It seems like Downtown Boise is one big construction project. Commercial construction is booming, but we are never sure it will continue.
Construction 101 classes will tell you to develop construction-management staffing plans. These plans coordinate suppliers, facility managers, architects, quality control and more. Communication links are clearly outlined.
The plans typically focus on what it takes to get a particular job done. A plan often does not go into big possible changes in the contractor organization as a result of an upturn or downturn in the construction economy.
A staffing plan should have at least an addendum to plan for the ups and downs. The key is to plan for staff flexibility.
When construction grows, a staffing plan addendum can describe alternatives to reduce staff shortages to provide management accessible options. The no-brainer solution to economic instability for most of the construction industry is to hire consultants who are not regular employees, who have expertise on a subject, and who probably are easy to cut when the business slumps. Engineering and construction school graduates, apprenticeship programs, internship programs, unsolicited applicants, consulting organizations and even professional associations also should be available. Keep a separate file of names and programs.
Think of existing employees who can fill needed spots in succession plans. Employees can rotate jobs to enhance their availability for promotions.
When construction slows, the rotated employees might be able to fill needs to keep their jobs.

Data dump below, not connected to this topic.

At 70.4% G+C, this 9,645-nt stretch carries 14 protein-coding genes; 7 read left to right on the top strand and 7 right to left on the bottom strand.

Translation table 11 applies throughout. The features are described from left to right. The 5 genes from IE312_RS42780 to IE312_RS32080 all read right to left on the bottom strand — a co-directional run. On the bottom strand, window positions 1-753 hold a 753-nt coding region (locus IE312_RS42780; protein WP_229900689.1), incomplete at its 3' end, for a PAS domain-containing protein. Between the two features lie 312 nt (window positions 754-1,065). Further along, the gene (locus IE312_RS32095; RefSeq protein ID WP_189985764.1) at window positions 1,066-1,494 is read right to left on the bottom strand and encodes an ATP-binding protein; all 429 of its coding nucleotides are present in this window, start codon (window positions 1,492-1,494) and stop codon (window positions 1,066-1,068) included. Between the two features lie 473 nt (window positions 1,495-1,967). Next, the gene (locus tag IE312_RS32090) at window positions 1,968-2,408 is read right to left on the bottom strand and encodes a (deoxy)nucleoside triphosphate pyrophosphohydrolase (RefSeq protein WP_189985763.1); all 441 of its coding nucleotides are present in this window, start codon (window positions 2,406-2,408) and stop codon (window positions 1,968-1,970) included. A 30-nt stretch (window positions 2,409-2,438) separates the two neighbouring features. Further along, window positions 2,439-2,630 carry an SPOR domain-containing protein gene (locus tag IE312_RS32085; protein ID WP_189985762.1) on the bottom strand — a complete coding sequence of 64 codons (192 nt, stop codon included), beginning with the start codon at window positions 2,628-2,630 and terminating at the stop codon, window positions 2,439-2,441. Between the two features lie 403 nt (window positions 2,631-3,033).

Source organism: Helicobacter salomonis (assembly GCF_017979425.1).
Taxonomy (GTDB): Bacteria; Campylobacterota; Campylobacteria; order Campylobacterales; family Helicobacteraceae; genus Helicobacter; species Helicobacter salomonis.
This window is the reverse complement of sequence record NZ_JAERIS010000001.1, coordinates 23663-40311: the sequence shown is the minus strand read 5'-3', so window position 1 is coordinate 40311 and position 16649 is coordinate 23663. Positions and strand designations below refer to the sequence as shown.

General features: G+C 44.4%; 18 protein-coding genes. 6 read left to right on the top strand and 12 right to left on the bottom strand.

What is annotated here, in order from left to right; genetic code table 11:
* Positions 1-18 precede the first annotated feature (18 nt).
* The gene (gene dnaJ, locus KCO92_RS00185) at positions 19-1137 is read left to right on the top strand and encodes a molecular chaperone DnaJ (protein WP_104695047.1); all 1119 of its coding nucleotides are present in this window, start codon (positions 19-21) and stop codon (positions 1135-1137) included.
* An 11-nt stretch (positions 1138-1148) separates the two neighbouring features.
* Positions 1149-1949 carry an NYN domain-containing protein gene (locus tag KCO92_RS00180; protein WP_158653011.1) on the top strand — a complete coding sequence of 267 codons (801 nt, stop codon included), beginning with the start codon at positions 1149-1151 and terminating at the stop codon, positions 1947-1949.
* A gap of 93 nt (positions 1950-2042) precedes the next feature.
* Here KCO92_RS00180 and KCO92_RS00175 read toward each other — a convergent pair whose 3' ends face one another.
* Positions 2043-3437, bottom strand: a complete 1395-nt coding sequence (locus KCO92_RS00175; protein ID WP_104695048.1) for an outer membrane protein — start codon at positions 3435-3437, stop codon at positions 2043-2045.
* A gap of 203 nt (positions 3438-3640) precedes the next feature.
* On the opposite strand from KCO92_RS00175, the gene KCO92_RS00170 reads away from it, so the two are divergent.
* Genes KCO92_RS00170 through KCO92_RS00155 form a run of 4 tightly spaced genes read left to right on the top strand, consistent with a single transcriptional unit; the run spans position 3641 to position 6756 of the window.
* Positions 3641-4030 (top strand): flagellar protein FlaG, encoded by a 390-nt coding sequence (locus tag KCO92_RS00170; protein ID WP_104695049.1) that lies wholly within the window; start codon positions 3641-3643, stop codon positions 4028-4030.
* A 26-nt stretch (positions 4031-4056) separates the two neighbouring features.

If downsizing plans in a staffing document are not politically feasible, at least create a separate file with downsizing priorities, alternatives to downsizing, and ways to communicate with downsized staff and survivors.
Downsizing tends not to work. You lose corporate memory, and survivor culture is damaged.
The most successful downsizing result is cutting costs. That works only about half the time. Prioritize some alternatives such as job sharing, reducing work hours, using furloughs, canceling business trips and other costly perks, cutting salaries of top management (a 100 percent ridiculous, revolutionary thought), freezing or reducing hiring, reducing pay raises and scaling down employee events.
Construction industry economic shocks are inevitable. You might as well try to plan for them.
Gundars Kaupins is a professor of management in the College of Business and Economics at Boise State University. email@example.com. This column appears in the June 15-July 18, 2016, edition of the Idaho Statesman’s Business Insider magazine as part of a special section on commercial construction.